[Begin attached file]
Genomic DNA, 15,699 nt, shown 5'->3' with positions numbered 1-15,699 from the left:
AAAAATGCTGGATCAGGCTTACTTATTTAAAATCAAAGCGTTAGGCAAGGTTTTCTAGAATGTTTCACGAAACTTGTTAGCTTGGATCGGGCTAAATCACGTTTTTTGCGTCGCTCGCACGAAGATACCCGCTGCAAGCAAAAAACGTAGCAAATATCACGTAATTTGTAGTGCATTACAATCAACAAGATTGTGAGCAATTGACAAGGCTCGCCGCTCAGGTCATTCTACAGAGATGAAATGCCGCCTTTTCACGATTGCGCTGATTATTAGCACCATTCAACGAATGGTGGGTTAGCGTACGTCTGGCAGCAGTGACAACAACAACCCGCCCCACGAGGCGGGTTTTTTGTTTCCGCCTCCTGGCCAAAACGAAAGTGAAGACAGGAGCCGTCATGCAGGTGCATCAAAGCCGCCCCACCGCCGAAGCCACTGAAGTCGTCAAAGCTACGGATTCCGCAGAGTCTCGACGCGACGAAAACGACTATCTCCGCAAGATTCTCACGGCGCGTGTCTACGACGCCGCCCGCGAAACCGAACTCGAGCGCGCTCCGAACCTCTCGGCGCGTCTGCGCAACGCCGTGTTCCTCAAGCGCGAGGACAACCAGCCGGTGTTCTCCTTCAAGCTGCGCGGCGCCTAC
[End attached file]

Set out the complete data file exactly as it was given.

Genomic DNA, 15,699 nt, shown 5'->3' with positions numbered 1-15,699 from the left:
AAAAATGCTGGATCAGGCTTACTTATTTAAAATCAAAGCGTTAGGCAAGGTTTTCTAGAATGTTTCACGAAACTTGTTAGCTTGGATCGGGCTAAATCACGTTTTTTGCGTCGCTCGCACGAAGATACCCGCTGCAAGCAAAAAACGTAGCAAATATCACGTAATTTGTAGTGCATTACAATCAACAAGATTGTGAGCAATTGACAAGGCTCGCCGCTCAGGTCATTCTACAGAGATGAAATGCCGCCTTTTCACGATTGCGCTGATTATTAGCACCATTCAACGAATGGTGGGTTAGCGTACGTCTGGCAGCAGTGACAACAACAACCCGCCCCACGAGGCGGGTTTTTTGTTTCCGCCTCCTGGCCAAAACGAAAGTGAAGACAGGAGCCGTCATGCAGGTGCATCAAAGCCGCCCCACCGCCGAAGCCACTGAAGTCGTCAAAGCTACGGATTCCGCAGAGTCTCGACGCGACGAAAACGACTATCTCCGCAAGATTCTCACGGCGCGTGTCTACGACGCCGCCCGCGAAACCGAACTCGAGCGCGCTCCGAACCTCTCGGCGCGTCTGCGCAACGCCGTGTTCCTCAAGCGCGAGGACAACCAGCCGGTGTTCTCCTTCAAGCTGCGCGGCGCCTAC